Sinus Pain and Stress
Are sinus pain and stress related in some way? When a person has a sinus infection, they're suffering from an inflammation or swelling of the tissues lining their sinus cavities.
Normally, your sinuses are filled with air, but sometimes they fill with fluid and become blocked. When this happens, it can be painful and might cause a sinus infection.
Several circumstances can cause inflamed, blocked sinuses, including, for example, a simple cold, rhinitis caused by allergies, or nasal polyps.
You can even develop sinusitis as a result of being depressed, overly tired or feeling mentally stressed or anxious.
So yes, sinus pain and stress seem to be related - at least for some people.
The sinus pain or headaches people sometimes feel when they're stressed, depressed or physically drained are very real, even though they're not being caused by a cold or some other physical illness.
You might be wondering how this can happen. Isn't the sinus pain these stressed people are feeling "all in their heads?" After all, they're not sick, at least not in any way we can see.
But any illness can be made worse by depression or mental stress. The white blood cells circulating throughout your system are one of your body's main defenses against sickness and disease, but those white blood cells become less effective when you're depressed because of certain chemical changes in your body.
An entire field of science - called psychoneurobiology - is exploring the ways our emotions can impact our physical well-being. This exciting field of study is helping us learn how stress, anxiety and our emotions all affect the human immune system, endocrine system (how our hormones are produced) and neurological functions to cause us to become physically ill.
For example, a 1989 research study showed that breast cancer patients who regularly attended support group meetings had a survival rate that was double that of patients who didn't attend any meetings.
More recent research may explain the difference in those survival rates: we have learned that people who attend support group meetings and receive training in stress reduction have a different body chemistry than people who do not. And apparently this difference in chemical makeup is highly significant.
Interactions of Sinus Pain and Stress
Remember, your mental state and emotions - including feelings of depression or stress- can affect your body in three crucial areas - your immune system, your endocrine system and your neurological functioning.
You need to keep in mind that stress is the result of your individual interpretation of a given set of circumstances or particular situation, not the situation itself.
For example, hearing the phone ring in the middle of the night doesn't make you sick, but your reaction to it - the thought of that phone call possibly being the bearer of bad news - could.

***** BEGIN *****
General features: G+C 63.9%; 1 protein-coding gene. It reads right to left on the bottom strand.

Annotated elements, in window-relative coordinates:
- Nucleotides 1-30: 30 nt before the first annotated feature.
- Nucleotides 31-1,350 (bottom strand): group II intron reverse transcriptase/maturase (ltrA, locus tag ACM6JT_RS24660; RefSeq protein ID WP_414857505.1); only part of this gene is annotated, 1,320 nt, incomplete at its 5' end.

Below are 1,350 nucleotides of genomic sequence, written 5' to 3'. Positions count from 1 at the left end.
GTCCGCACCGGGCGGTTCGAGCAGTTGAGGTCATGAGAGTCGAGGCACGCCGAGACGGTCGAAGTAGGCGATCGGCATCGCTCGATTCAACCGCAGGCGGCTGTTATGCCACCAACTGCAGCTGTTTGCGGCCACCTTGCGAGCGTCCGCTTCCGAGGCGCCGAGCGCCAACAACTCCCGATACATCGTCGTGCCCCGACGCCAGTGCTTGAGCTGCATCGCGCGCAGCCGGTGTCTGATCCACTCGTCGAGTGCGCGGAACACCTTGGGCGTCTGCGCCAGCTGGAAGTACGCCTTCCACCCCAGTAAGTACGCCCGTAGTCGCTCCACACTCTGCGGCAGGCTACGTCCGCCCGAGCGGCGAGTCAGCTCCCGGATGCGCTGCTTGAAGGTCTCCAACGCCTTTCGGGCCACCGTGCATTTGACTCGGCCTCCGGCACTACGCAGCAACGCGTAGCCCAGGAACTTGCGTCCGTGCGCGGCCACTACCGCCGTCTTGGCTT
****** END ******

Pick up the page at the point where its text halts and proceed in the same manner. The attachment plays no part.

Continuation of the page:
Sinus pain and stress are related. When your sinuses are acting up and you're having sinus pain or headaches, the first thing you should do is find out what's going on in your body.
Go to your health care professional and have some tests run. Find out whether you're allergic to something - for example, an allergy to dust, mold, perfumes or dust mites might be responsible for your sinus pain. Do you have a nasal physical anomaly, such as polyps? Or maybe you simply blow your nose too hard and forcibly disrupt the membranes lining your sinuses.
It's also fairly common for women to feel sinus pain around the same time they're going through PMS. Typically felt as sinus headaches, this type of sinusitis is caused by hormone-induced water retention. If you experience this type of sinusitis, you can try to reduce the amount of water you retain by reducing your salt intake about ten days before your menstrual period is due.
Conclusions on Sinus pain and Stress
If your sinus pain is stress-related, you might be able to reduce your stress levels - and your likelihood of experiencing stress-induced sinusitis - by embarking on a regular exercise program.
You can also try a relaxation program that teaches you the proper breathing techniques, guided imagery and biofeedback techniques that can help reduce your stress and anxiety.
Research has shown that stress does indeed play a role in our physical health. Various experts in the field theorize that constant emotional stress can cause a breakdown in the immune system. The infections that result (such as a cold, for example) in turn lead to an inflammation of the sinus membranes and sinus pain.
Because it can impact our health in so many ways, it's important to realize that stress should be addressed and resolved rather than ignored. Reduce your stress and you just might reduce your painful sinus symptoms.
More on treatments for sinus infections.
From Sinus Pain and Stress to the main page about Stress Symptoms